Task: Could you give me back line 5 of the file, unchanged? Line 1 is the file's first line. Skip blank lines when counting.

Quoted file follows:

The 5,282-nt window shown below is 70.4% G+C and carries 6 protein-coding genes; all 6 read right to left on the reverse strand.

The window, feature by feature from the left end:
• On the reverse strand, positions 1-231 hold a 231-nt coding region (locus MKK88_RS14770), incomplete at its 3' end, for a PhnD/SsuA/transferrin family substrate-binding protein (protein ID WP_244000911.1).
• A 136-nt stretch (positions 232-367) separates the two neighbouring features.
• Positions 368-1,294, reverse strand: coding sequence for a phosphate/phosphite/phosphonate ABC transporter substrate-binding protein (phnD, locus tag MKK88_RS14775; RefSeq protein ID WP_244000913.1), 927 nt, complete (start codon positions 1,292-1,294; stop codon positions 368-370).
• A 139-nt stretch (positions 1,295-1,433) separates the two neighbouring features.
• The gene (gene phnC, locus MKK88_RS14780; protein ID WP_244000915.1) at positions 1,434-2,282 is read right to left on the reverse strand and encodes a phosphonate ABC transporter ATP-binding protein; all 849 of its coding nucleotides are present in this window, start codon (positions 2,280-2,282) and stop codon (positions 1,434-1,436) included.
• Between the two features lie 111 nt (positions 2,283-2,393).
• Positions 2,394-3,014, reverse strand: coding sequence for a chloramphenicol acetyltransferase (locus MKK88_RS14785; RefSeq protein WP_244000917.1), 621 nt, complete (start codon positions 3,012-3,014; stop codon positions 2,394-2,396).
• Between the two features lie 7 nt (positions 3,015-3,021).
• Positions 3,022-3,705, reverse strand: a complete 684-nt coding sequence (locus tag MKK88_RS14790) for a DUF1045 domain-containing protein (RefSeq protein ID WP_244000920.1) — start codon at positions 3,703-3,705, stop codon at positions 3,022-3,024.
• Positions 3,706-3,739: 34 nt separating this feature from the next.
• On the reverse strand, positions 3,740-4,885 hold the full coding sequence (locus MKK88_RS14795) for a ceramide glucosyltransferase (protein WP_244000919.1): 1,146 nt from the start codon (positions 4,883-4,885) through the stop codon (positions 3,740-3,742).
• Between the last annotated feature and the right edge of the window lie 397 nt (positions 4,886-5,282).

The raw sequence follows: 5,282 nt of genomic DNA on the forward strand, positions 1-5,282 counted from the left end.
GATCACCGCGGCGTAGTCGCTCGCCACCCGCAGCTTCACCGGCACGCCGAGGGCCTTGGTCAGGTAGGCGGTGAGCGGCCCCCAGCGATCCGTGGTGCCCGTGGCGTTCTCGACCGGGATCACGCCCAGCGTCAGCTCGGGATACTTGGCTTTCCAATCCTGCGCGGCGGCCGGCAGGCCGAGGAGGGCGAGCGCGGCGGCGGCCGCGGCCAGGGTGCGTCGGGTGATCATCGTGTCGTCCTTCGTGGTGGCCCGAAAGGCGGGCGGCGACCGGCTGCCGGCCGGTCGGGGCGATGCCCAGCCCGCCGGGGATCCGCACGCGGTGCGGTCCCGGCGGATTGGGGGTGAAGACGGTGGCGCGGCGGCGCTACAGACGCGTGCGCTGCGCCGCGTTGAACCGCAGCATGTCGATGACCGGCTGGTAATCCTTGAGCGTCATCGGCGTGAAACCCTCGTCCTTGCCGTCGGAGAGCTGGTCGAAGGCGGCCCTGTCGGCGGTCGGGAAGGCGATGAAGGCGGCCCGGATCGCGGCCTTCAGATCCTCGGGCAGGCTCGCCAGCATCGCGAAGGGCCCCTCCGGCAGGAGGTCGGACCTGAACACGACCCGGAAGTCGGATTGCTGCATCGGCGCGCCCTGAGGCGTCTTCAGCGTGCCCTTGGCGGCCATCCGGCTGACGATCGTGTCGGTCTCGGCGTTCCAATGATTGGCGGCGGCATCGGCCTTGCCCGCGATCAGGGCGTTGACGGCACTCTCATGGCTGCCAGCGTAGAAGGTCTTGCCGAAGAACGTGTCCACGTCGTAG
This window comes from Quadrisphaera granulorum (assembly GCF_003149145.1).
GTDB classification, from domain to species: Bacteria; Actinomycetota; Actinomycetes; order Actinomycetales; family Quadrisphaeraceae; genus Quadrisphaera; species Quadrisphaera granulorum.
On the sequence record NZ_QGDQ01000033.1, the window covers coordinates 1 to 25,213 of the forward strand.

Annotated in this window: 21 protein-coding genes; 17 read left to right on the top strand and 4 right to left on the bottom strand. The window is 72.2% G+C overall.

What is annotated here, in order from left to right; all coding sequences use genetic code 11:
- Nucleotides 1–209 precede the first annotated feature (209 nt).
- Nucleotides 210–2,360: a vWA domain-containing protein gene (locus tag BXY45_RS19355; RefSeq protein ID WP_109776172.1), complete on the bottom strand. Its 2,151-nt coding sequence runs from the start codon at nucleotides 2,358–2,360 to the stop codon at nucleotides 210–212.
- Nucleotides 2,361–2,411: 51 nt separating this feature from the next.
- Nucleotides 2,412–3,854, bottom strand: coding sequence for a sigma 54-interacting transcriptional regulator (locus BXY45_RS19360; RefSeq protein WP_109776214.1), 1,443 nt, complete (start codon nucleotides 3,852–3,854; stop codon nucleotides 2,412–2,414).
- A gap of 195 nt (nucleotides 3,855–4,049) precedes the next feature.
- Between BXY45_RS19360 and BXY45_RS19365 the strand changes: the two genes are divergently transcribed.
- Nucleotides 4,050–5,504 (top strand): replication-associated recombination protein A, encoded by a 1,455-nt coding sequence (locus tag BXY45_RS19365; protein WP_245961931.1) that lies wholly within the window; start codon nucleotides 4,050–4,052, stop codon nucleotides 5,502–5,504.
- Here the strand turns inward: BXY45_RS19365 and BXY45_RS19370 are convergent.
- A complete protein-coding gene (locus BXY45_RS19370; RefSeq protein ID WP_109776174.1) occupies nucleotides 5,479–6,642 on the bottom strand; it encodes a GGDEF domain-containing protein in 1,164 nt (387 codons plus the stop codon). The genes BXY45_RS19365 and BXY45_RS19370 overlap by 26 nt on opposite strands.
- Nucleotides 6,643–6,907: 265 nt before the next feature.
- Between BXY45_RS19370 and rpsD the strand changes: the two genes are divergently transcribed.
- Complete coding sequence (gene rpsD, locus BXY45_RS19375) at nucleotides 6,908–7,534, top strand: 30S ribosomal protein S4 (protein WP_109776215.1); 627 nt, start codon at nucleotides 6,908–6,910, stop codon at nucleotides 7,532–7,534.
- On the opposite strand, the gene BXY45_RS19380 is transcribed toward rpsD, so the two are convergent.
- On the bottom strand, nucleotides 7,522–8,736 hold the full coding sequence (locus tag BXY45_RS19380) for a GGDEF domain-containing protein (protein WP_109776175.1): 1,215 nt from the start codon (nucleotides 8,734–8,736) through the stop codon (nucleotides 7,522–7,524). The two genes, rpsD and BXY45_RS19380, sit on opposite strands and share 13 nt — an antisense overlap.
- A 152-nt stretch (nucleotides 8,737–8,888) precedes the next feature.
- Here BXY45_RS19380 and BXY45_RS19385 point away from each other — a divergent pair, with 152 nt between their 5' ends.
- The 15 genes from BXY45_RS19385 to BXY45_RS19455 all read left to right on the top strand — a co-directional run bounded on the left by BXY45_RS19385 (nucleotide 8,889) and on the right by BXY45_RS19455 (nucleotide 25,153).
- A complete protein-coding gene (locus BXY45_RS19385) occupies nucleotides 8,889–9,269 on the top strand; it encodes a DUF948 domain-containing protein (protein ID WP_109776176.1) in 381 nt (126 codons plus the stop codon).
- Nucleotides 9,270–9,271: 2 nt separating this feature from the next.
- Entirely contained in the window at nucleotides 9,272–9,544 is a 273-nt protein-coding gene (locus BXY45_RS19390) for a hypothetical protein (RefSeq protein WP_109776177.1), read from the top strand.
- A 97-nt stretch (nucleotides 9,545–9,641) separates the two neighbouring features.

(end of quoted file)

• Positions 368-1,294, reverse strand: coding sequence for a phosphate/phosphite/phosphonate ABC transporter substrate-binding protein (phnD, locus tag MKK88_RS14775; RefSeq protein ID WP_244000913.1), 927 nt, complete (start codon positions 1,292-1,294; stop codon positions 368-370).